Taiwan has relatively low income tax and an easy efficient tax returns system, but non-residents can be caught out by the blanket 20% tax rate
In terms of individual taxation, Taiwan has two systems based on length of residency. Unlike residency according to visa status, to be a tax resident you only need to be in the country for 183 days or more in any given tax year. You do not need to have been an Alien Resident Card holder during that time. Simply put, non-residents pay a flat rate of 20% tax on everything they earn.
Foreign individuals with residential status (including ARC holders) are taxed in the same way as Taiwanese nationals, based on a sliding scale from a bottom rate of 5% up to 40%. Also, this rate is backdated to include time in the same tax year that you spent as a non-resident taxed at 18%, so you can claim the extra back.
Deductions are also made from salary for Labour Insurance and National Health Insurance. For a resident teacher making a typical salary of NT$60,000 per month, total deductions (tax and insurance) will be around NT$5,000 per month, varying a little depending on deductible items.
Less than 3 Months
Foreigners living in Taiwan as non-residents for less than 90 days at any time during the year will have a minimum of 18% of their gross income withheld by their employer, Taiwanese or foreign, though many companies deduct at 20%. Non-residents are not required to file a Taiwan income tax return. Income paid offshore for services rendered in Taiwan are not subject to Taiwanese tax. Income tax returns are due by May 31st of the following year. Foreign taxpayers who end their residence in Taiwan during the calendar year must file their returns at least one week prior to departure. Tax returns must be filed with the Tax Bureau in the city or county of residence.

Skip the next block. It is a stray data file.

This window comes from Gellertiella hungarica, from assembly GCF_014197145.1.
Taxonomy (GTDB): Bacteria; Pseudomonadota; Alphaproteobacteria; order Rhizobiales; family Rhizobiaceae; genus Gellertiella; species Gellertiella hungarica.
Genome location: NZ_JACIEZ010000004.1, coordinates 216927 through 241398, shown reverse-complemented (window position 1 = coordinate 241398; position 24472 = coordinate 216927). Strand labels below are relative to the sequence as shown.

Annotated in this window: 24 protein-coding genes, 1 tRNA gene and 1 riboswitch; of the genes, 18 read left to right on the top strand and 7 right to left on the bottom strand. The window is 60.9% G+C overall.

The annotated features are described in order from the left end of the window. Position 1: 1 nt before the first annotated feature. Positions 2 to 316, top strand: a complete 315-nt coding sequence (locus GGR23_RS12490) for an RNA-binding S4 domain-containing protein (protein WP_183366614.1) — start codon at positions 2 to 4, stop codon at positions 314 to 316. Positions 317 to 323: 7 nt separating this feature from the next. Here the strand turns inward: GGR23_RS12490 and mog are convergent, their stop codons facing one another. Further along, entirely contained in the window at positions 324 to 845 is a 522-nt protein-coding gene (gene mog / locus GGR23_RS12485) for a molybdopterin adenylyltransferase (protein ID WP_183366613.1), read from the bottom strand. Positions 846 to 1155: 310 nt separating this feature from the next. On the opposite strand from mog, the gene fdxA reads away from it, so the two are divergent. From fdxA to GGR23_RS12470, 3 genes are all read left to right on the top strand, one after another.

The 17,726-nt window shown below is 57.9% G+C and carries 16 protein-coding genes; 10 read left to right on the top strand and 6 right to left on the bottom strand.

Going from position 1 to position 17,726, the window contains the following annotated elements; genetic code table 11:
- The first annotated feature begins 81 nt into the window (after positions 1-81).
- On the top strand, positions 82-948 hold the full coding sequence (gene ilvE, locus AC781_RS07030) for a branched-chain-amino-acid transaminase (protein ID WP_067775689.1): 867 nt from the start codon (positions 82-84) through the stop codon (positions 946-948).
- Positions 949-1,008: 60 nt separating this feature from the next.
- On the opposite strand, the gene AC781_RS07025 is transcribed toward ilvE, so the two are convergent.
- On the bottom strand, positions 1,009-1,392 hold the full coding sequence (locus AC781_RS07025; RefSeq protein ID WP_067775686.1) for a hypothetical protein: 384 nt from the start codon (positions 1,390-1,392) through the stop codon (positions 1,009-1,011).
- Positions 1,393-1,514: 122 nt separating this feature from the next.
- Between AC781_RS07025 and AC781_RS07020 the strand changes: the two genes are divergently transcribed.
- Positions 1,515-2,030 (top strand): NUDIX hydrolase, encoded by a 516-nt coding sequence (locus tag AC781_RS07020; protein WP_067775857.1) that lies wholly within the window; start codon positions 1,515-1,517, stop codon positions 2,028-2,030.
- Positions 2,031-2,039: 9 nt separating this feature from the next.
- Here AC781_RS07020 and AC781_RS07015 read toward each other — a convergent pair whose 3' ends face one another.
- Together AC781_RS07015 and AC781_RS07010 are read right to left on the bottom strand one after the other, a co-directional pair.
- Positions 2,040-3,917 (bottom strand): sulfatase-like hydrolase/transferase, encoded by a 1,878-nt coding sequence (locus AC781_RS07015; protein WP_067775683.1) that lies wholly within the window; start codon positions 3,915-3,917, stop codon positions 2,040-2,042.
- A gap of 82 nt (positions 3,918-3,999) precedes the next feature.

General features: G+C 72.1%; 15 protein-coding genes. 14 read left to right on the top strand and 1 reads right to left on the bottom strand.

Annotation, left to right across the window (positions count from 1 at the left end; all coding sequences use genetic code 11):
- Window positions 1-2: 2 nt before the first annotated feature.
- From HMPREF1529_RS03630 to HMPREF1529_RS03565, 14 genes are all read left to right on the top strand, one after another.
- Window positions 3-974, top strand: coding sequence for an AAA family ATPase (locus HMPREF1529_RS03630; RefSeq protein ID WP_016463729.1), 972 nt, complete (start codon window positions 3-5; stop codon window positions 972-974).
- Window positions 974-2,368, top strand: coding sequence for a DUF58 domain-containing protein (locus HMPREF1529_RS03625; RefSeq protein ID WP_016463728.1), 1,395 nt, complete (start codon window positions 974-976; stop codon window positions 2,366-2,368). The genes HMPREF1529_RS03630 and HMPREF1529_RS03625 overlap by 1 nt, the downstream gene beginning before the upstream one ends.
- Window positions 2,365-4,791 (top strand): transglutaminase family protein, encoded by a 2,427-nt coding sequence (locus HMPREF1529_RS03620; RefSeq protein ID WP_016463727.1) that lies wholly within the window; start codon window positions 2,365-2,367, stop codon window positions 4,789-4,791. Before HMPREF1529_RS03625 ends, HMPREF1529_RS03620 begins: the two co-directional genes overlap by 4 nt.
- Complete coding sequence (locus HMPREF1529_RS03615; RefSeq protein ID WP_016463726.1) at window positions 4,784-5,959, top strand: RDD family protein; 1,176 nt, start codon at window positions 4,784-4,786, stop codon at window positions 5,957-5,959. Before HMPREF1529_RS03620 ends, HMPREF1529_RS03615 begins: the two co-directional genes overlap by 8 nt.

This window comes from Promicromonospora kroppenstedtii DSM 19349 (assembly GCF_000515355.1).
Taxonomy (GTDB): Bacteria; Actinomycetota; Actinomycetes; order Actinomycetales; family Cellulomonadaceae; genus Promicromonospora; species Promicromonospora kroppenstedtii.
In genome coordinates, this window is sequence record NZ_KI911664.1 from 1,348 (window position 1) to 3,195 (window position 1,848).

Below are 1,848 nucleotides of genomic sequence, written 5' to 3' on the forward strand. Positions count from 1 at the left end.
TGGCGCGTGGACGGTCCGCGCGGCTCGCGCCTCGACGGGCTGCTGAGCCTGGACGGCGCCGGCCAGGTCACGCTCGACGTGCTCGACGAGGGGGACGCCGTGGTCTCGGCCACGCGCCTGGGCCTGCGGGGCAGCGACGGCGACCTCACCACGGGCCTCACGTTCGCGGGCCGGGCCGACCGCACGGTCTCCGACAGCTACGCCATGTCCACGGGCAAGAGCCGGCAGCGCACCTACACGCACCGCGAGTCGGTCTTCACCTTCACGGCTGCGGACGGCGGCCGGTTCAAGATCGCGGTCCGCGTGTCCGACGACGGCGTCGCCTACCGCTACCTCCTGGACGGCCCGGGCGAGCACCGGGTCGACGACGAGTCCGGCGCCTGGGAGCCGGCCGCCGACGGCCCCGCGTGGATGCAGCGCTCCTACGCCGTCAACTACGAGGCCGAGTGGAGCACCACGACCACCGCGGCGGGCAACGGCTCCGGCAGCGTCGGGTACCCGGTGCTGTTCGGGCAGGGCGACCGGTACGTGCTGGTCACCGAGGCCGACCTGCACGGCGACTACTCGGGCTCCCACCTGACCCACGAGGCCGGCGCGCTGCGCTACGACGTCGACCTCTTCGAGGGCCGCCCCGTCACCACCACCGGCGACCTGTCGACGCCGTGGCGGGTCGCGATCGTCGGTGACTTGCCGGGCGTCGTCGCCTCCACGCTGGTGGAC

Between 3 Months and 6 Months
Foreigners living in Taiwan as non-residents for more than 90 days but less than 183 days at any time during the year will have the same tax rate, a minimum of 18%, but it must be declared by the taxpayer. Holders of visas longer than 90 days require a certificate from the Tax Bureau that shows that all declared income has been reported, whether paid in or outside of Taiwan, for all employment held in the country.
More than 6 Months
Foreigners living in Taiwan as residents for more than 183 days within a tax year must pay a progressive rate income tax for income derived within Taiwan, whether actually paid in Taiwan or not. Income tax in Taiwan is taxed on net income, which can be reduced by claiming deductions such as housing, health care, dependents, and charitable donations. The residential tax rates for 2012 are calculated according to total net taxable income:
- Up to NT$500,000
- NT$500,001 to NT$1,130,000
12% – NT$35,000
- NT$1,130,001 to NT$2,260,000
20% – NT$125,400
- NT$2,260,001 to NT$4,230,000
30% – NT$351,400
- NT$4,230,001 and above
40% – NT$774,000
For more detailed information, visit the website of the Taipei bureau of the National Tax Administration.